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CMS announces stricter hospice inspection guidelines

On Behalf of | Mar 1, 2023 | CMS Conditions of Participation

A report published in late 2022 revealed how lax oversight and the opportunity to earn significant profits had transformed the end-of-life industry in the United States from a movement based on altruism into a $22 billion business. The investigators discovered that hospice entrepreneurs were particularly active in Texas, Arizona, Nevada and California. The abuse and neglect that was uncovered by the ProPublica and New Yorker investigation led to a public backlash, and it has also prompted the Centers for Medicare and Medicaid Services to introduce stricter hospice inspection guidelines.

Revised inspection criteria

CMS inspectors will now be required to do some research before they inspect an end-of-life facility. They have been ordered to check patient reviews, complaints from family members and news reports before they begin an inspection. Inspectors are also urged to pay particular attention to hospices that release an unusually high number of live patients. When hospice patients are released alive, it is often a sign that the facility is violating hospice law by admitting people who do not meet the criteria for end-of-life care.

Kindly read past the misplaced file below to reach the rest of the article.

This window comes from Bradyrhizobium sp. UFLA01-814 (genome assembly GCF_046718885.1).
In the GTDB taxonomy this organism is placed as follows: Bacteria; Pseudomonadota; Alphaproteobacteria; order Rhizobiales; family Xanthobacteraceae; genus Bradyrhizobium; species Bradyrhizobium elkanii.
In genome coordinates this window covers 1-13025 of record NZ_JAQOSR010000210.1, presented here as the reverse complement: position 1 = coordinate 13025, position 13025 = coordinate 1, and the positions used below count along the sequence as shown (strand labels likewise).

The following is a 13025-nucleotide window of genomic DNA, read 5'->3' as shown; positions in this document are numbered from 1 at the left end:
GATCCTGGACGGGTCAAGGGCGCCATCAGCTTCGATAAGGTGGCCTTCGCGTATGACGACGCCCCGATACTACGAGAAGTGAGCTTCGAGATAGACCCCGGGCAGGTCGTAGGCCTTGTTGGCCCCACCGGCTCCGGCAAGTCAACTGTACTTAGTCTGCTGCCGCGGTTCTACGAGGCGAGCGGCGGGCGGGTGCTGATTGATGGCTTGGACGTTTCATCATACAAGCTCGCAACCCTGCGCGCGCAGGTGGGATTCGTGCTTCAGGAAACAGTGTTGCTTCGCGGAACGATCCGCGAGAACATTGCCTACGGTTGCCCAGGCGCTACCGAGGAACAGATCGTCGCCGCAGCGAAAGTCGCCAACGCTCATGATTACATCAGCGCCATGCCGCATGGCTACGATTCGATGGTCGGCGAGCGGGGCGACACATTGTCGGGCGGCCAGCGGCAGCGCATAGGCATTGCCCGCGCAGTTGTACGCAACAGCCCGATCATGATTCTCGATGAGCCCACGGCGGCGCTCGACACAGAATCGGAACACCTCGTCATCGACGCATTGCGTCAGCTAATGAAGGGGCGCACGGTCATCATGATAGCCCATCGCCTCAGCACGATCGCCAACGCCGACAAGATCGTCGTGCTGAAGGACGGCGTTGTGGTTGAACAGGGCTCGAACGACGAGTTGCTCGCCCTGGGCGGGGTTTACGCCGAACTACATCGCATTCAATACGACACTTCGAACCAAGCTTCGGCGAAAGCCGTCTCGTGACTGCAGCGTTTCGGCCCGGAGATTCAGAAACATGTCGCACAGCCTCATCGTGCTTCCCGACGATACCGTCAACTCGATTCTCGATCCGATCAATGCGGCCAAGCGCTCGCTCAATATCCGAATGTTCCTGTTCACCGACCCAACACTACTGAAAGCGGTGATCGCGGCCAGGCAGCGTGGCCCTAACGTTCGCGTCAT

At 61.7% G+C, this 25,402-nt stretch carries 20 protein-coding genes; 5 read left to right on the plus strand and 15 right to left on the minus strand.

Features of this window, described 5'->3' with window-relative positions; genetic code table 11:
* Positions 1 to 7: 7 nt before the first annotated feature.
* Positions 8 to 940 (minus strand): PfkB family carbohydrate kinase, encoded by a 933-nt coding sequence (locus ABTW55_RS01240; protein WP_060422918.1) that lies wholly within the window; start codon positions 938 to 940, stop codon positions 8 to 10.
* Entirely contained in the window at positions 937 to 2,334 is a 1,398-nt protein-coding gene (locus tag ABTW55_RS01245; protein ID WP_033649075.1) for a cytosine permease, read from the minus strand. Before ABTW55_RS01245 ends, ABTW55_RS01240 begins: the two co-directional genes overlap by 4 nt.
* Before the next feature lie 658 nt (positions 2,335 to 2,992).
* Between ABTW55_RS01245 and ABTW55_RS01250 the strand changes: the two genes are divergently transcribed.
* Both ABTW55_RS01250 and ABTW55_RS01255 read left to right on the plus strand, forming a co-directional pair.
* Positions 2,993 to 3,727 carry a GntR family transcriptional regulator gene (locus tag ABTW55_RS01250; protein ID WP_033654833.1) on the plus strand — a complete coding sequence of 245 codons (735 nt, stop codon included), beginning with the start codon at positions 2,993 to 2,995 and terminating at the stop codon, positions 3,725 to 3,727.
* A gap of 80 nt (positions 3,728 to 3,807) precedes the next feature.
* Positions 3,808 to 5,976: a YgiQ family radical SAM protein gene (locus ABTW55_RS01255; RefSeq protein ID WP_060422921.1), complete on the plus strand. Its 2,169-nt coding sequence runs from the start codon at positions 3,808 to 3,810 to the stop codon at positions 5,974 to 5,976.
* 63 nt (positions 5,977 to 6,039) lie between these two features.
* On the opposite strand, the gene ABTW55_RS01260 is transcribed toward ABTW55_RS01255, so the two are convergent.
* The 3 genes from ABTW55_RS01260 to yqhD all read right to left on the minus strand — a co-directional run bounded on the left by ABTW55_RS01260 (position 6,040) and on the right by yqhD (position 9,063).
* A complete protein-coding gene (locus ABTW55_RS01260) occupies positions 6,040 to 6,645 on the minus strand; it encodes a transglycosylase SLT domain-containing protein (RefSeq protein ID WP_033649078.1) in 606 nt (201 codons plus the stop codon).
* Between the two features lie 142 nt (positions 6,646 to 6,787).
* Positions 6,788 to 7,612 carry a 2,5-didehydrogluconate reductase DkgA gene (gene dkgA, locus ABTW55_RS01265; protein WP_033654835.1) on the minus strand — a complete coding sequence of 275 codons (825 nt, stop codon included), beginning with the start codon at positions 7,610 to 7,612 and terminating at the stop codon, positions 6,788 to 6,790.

Medicare fraud

The new CMS inspection guidelines have been put into place to protect taxpayers as well as hospice patients. Rampant Medicare fraud in the end-of-life industry has led to calls for stricter oversight from both sides of the political aisle. In the three months since the results of the hospice investigation were published, bipartisan groups of lawmakers from both the U.S. Senate and U.S. House of Representatives have sent the CMS administrator letters demanding action.

Protecting the most vulnerable

Hospices provide care to some the country’s most vulnerable patients, and they should strive to maintain the highest possible standards. A catalog of abuse cases and fraud investigations is clear evidence that many end-of-life facilities care more about money than caring for their patients, and they should be held accountable. Stricter CMS inspection guidelines are a good first step, but more needs to be done.